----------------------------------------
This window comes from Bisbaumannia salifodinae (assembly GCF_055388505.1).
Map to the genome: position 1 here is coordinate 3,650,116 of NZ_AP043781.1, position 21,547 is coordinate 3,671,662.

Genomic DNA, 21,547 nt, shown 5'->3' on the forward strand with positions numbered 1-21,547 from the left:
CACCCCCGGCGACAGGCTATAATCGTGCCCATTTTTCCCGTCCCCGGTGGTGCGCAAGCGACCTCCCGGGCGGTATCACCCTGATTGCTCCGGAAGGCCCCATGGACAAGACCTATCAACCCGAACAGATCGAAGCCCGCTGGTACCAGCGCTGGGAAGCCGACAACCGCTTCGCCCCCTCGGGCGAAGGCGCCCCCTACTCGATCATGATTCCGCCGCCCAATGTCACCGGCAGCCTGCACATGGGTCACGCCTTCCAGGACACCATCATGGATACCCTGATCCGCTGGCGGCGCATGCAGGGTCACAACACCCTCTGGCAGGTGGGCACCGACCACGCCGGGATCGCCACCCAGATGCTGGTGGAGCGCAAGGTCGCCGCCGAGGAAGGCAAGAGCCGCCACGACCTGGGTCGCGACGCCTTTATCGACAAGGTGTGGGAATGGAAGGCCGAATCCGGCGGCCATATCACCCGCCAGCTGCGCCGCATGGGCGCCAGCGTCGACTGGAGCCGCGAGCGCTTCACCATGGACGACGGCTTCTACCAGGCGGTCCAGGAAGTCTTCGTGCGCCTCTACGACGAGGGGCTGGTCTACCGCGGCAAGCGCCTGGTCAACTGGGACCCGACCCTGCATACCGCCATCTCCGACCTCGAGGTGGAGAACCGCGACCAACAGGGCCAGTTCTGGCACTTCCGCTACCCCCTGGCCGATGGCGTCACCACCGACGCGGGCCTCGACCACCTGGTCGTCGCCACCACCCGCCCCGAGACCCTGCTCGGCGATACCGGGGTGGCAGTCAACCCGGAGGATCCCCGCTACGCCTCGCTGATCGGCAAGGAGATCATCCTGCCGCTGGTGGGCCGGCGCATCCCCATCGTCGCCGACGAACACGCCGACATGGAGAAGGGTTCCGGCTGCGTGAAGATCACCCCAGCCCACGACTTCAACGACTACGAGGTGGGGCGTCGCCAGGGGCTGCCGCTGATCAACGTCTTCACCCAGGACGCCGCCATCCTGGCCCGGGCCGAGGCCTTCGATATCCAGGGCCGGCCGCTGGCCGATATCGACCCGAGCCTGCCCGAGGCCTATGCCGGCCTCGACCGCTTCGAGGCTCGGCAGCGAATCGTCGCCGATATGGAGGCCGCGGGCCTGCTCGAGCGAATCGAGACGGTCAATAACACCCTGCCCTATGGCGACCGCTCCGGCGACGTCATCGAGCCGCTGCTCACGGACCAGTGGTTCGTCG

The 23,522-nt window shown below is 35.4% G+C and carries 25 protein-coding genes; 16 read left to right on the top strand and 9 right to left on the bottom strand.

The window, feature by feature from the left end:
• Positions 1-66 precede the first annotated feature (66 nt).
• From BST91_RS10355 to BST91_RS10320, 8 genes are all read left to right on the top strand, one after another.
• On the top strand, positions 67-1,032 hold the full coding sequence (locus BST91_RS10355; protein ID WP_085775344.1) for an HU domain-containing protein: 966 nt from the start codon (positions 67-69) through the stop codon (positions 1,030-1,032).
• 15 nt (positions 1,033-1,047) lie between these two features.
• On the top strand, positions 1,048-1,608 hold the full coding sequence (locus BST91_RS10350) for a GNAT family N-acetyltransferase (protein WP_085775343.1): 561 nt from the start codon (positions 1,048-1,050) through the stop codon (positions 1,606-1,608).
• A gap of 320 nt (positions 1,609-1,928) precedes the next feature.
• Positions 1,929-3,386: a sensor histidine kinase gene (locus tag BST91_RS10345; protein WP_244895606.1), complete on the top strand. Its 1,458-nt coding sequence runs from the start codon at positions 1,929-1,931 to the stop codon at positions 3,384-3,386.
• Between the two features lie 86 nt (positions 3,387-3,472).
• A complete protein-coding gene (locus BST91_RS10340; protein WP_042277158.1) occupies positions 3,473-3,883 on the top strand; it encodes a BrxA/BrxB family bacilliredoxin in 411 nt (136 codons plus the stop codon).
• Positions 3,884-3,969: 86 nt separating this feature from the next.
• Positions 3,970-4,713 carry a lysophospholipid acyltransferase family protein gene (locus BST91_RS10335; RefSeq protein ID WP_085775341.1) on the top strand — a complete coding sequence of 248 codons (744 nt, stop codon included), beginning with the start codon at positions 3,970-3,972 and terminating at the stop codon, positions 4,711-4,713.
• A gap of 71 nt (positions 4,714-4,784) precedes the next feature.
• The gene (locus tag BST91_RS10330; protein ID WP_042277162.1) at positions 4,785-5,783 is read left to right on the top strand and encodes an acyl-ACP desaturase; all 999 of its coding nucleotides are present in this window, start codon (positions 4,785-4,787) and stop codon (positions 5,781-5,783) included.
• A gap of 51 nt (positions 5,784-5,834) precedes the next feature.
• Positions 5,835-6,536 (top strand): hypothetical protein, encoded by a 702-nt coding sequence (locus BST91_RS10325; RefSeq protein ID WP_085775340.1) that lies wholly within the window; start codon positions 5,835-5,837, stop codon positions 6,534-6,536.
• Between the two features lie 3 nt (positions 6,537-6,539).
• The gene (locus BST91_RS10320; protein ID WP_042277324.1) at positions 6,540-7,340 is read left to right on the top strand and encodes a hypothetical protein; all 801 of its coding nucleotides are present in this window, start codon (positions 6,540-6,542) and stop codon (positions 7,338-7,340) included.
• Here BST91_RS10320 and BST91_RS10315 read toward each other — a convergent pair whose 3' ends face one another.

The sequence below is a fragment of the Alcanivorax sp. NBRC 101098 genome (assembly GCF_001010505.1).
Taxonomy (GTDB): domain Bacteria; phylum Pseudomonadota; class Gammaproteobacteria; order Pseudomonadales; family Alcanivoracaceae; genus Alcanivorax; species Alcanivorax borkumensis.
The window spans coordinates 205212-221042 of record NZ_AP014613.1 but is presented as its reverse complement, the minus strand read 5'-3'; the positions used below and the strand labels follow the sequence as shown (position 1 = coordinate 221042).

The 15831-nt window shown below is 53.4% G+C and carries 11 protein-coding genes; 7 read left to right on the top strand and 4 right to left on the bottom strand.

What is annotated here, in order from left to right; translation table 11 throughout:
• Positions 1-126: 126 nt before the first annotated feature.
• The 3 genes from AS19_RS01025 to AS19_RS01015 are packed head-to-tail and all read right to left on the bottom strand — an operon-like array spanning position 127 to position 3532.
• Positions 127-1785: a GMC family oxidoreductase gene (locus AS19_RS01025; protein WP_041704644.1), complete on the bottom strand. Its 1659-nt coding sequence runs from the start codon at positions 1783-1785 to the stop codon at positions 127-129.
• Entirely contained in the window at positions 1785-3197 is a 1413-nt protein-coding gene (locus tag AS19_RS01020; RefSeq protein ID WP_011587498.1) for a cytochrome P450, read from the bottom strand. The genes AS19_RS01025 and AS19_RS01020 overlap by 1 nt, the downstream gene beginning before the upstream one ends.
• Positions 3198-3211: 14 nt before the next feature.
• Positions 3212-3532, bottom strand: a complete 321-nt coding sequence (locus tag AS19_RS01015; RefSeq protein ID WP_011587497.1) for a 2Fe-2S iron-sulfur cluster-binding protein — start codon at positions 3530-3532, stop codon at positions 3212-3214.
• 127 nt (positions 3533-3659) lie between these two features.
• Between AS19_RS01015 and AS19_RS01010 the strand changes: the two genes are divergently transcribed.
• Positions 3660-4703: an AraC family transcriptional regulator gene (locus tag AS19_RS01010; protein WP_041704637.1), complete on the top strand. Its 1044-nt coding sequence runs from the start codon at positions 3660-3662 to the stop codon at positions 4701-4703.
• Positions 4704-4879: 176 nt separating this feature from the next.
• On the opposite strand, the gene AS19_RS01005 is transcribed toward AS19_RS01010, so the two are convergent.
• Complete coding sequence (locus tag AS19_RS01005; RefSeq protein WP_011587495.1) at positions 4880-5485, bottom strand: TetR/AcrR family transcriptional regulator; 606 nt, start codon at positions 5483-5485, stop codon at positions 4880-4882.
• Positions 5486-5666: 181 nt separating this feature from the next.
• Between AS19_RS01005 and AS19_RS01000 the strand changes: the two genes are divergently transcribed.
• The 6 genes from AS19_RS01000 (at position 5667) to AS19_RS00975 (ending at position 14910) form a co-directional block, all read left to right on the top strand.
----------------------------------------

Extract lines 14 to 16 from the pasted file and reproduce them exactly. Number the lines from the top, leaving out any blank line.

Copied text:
• Between the two features lie 86 nt (positions 3,387-3,472).
• A complete protein-coding gene (locus BST91_RS10340; protein WP_042277158.1) occupies positions 3,473-3,883 on the top strand; it encodes a BrxA/BrxB family bacilliredoxin in 411 nt (136 codons plus the stop codon).
• Positions 3,884-3,969: 86 nt separating this feature from the next.